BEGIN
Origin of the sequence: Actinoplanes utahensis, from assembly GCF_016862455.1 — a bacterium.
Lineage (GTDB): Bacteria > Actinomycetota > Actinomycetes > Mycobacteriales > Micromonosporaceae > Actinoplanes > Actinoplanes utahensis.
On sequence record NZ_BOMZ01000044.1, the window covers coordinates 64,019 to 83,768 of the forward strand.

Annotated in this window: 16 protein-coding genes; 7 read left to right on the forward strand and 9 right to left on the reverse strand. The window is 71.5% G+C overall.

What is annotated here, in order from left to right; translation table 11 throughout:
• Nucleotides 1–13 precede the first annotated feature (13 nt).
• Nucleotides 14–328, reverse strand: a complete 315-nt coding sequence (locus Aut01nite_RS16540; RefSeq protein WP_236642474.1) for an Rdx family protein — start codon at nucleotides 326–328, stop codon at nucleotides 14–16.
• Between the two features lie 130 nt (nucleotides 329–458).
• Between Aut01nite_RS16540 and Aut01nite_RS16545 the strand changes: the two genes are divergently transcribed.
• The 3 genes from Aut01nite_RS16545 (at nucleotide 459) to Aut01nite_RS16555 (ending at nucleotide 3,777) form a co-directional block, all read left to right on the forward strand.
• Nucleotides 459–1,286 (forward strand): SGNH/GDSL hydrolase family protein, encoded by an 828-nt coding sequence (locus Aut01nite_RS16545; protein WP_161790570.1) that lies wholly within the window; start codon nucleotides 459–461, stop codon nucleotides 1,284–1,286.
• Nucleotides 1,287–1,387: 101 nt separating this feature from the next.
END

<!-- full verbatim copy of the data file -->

Origin of the sequence: Actinoplanes utahensis, from assembly GCF_016862455.1 — a bacterium.
Lineage (GTDB): Bacteria > Actinomycetota > Actinomycetes > Mycobacteriales > Micromonosporaceae > Actinoplanes > Actinoplanes utahensis.
On sequence record NZ_BOMZ01000044.1, the window covers coordinates 64,019 to 83,768 of the forward strand.

Annotated in this window: 16 protein-coding genes; 7 read left to right on the forward strand and 9 right to left on the reverse strand. The window is 71.5% G+C overall.

What is annotated here, in order from left to right; translation table 11 throughout:
• Nucleotides 1–13 precede the first annotated feature (13 nt).
• Nucleotides 14–328, reverse strand: a complete 315-nt coding sequence (locus Aut01nite_RS16540; RefSeq protein WP_236642474.1) for an Rdx family protein — start codon at nucleotides 326–328, stop codon at nucleotides 14–16.
• Between the two features lie 130 nt (nucleotides 329–458).
• Between Aut01nite_RS16540 and Aut01nite_RS16545 the strand changes: the two genes are divergently transcribed.
• The 3 genes from Aut01nite_RS16545 (at nucleotide 459) to Aut01nite_RS16555 (ending at nucleotide 3,777) form a co-directional block, all read left to right on the forward strand.
• Nucleotides 459–1,286 (forward strand): SGNH/GDSL hydrolase family protein, encoded by an 828-nt coding sequence (locus Aut01nite_RS16545; protein WP_161790570.1) that lies wholly within the window; start codon nucleotides 459–461, stop codon nucleotides 1,284–1,286.
• Nucleotides 1,287–1,387: 101 nt separating this feature from the next.